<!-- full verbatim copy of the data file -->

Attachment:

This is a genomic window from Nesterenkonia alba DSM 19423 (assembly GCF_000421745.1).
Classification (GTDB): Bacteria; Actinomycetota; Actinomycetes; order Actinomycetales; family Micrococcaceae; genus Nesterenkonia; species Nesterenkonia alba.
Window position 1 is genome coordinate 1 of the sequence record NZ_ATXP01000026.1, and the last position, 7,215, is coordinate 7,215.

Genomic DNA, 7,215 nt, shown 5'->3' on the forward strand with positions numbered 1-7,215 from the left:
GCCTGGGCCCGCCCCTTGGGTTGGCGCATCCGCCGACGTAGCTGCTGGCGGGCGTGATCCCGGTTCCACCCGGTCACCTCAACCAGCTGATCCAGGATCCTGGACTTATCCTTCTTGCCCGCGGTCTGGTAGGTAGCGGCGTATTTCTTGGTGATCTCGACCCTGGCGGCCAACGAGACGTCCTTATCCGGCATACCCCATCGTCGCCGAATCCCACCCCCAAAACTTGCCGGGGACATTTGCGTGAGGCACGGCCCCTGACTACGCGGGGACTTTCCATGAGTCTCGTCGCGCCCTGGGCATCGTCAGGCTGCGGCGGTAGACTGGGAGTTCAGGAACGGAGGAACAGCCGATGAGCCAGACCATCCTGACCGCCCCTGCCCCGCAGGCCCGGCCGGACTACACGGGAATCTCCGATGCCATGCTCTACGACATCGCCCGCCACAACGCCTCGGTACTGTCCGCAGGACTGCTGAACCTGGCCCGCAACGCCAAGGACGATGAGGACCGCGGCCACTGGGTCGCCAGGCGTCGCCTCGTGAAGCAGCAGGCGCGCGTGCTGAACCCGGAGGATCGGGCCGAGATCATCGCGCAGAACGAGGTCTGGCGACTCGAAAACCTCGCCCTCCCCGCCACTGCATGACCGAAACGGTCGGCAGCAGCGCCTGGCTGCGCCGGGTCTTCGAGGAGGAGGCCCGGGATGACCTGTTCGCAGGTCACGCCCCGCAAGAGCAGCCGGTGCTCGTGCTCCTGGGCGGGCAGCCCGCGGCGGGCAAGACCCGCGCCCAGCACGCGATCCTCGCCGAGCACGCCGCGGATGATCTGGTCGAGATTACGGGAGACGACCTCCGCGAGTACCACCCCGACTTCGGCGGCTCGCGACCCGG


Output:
This is a genomic window from Nesterenkonia alba DSM 19423 (assembly GCF_000421745.1).
Classification (GTDB): Bacteria; Actinomycetota; Actinomycetes; order Actinomycetales; family Micrococcaceae; genus Nesterenkonia; species Nesterenkonia alba.
Window position 1 is genome coordinate 1 of the sequence record NZ_ATXP01000026.1, and the last position, 7,215, is coordinate 7,215.

Genomic DNA, 7,215 nt, shown 5'->3' on the forward strand with positions numbered 1-7,215 from the left:
GCCTGGGCCCGCCCCTTGGGTTGGCGCATCCGCCGACGTAGCTGCTGGCGGGCGTGATCCCGGTTCCACCCGGTCACCTCAACCAGCTGATCCAGGATCCTGGACTTATCCTTCTTGCCCGCGGTCTGGTAGGTAGCGGCGTATTTCTTGGTGATCTCGACCCTGGCGGCCAACGAGACGTCCTTATCCGGCATACCCCATCGTCGCCGAATCCCACCCCCAAAACTTGCCGGGGACATTTGCGTGAGGCACGGCCCCTGACTACGCGGGGACTTTCCATGAGTCTCGTCGCGCCCTGGGCATCGTCAGGCTGCGGCGGTAGACTGGGAGTTCAGGAACGGAGGAACAGCCGATGAGCCAGACCATCCTGACCGCCCCTGCCCCGCAGGCCCGGCCGGACTACACGGGAATCTCCGATGCCATGCTCTACGACATCGCCCGCCACAACGCCTCGGTACTGTCCGCAGGACTGCTGAACCTGGCCCGCAACGCCAAGGACGATGAGGACCGCGGCCACTGGGTCGCCAGGCGTCGCCTCGTGAAGCAGCAGGCGCGCGTGCTGAACCCGGAGGATCGGGCCGAGATCATCGCGCAGAACGAGGTCTGGCGACTCGAAAACCTCGCCCTCCCCGCCACTGCATGACCGAAACGGTCGGCAGCAGCGCCTGGCTGCGCCGGGTCTTCGAGGAGGAGGCCCGGGATGACCTGTTCGCAGGTCACGCCCCGCAAGAGCAGCCGGTGCTCGTGCTCCTGGGCGGGCAGCCCGCGGCGGGCAAGACCCGCGCCCAGCACGCGATCCTCGCCGAGCACGCCGCGGATGATCTGGTCGAGATTACGGGAGACGACCTCCGCGAGTACCACCCCGACTTCGGCGGCTCGCGACCCGG